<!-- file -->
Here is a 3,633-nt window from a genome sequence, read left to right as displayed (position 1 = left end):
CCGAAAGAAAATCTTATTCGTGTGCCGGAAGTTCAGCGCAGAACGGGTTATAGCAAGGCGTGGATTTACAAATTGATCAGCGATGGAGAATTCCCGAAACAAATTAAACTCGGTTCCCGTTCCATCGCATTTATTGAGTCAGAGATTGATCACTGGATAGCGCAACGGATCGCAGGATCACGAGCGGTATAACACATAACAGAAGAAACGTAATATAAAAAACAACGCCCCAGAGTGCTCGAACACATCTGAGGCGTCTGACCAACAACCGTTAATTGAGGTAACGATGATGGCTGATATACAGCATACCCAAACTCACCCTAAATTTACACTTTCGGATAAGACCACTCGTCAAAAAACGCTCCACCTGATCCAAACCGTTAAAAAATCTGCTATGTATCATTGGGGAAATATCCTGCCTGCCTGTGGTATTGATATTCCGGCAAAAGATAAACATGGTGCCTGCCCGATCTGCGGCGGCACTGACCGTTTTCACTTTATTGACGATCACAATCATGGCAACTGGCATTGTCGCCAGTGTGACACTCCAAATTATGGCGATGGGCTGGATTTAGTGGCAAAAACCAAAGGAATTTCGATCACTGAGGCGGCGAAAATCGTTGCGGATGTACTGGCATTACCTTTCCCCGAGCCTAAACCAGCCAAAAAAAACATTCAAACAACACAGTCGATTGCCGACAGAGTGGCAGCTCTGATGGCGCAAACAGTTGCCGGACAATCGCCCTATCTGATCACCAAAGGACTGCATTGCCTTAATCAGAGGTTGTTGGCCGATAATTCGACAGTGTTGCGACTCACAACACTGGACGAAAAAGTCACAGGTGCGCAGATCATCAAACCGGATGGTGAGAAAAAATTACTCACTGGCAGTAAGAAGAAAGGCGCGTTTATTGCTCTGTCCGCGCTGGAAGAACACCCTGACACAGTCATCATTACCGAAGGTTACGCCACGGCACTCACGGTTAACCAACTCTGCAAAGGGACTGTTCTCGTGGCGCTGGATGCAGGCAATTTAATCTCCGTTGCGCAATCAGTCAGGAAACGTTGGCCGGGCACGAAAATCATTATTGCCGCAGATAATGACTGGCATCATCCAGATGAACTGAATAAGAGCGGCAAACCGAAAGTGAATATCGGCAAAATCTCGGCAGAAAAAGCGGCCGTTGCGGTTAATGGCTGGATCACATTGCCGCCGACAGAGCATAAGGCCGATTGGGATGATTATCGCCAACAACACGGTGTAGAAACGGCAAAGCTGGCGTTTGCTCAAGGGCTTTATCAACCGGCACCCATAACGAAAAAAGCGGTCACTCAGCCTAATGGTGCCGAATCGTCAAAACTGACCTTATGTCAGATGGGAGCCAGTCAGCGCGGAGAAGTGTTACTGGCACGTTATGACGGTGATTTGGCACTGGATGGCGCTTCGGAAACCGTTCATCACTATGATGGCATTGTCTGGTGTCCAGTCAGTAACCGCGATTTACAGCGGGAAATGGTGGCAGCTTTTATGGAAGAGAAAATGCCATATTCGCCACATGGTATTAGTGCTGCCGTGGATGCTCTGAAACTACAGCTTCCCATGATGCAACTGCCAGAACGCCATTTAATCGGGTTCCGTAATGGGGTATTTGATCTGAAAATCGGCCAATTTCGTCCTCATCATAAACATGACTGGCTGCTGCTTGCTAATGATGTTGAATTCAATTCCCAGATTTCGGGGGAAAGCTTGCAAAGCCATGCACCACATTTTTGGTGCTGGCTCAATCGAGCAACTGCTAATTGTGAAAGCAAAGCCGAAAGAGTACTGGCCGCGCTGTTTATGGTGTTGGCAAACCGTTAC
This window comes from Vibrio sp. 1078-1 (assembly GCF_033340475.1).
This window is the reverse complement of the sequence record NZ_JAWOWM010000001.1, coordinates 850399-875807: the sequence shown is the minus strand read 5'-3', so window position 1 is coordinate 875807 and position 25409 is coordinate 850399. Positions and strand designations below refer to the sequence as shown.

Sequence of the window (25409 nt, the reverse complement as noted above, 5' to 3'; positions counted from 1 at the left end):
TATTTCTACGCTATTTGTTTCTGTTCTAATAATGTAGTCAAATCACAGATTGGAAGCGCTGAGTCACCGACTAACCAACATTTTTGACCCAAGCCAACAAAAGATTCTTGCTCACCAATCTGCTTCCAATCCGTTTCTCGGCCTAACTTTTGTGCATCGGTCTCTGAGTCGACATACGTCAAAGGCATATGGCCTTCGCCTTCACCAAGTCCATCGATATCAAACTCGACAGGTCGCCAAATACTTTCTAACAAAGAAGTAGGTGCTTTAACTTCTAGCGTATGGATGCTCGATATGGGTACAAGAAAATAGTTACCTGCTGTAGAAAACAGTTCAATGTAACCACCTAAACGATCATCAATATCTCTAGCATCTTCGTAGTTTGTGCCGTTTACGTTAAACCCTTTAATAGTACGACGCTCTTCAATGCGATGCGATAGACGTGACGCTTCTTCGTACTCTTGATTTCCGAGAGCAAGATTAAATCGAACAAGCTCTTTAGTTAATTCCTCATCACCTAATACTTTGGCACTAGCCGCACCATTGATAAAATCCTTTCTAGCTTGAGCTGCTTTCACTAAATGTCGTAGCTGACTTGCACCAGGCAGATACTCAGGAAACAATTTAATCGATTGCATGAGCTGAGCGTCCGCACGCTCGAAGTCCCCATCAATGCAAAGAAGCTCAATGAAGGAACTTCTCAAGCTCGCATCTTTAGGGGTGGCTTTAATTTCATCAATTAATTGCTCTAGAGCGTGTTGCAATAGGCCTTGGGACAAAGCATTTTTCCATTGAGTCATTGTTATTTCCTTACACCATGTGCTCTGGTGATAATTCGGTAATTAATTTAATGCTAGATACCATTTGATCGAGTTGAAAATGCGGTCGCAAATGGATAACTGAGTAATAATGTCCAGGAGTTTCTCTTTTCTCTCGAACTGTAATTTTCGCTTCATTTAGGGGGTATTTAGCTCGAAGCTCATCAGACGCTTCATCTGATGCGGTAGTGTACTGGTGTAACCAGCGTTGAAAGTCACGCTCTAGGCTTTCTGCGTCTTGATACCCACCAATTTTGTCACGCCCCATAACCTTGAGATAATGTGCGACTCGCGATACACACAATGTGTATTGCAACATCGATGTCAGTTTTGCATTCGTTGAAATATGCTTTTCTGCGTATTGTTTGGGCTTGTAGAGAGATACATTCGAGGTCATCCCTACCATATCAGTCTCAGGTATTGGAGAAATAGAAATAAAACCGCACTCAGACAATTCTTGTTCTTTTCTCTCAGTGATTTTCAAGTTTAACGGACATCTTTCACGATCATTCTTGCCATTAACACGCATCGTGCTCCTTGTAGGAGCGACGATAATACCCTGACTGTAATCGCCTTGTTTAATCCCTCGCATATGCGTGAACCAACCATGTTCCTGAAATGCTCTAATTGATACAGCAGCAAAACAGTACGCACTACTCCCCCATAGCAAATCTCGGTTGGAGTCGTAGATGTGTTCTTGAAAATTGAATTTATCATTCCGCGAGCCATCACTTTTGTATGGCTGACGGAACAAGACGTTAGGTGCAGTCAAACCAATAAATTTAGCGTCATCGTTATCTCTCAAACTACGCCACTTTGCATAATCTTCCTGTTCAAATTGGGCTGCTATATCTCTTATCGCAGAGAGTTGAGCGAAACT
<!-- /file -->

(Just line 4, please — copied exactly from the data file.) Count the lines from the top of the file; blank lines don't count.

This window is the reverse complement of the sequence record NZ_JAWOWM010000001.1, coordinates 850399-875807: the sequence shown is the minus strand read 5'-3', so window position 1 is coordinate 875807 and position 25409 is coordinate 850399. Positions and strand designations below refer to the sequence as shown.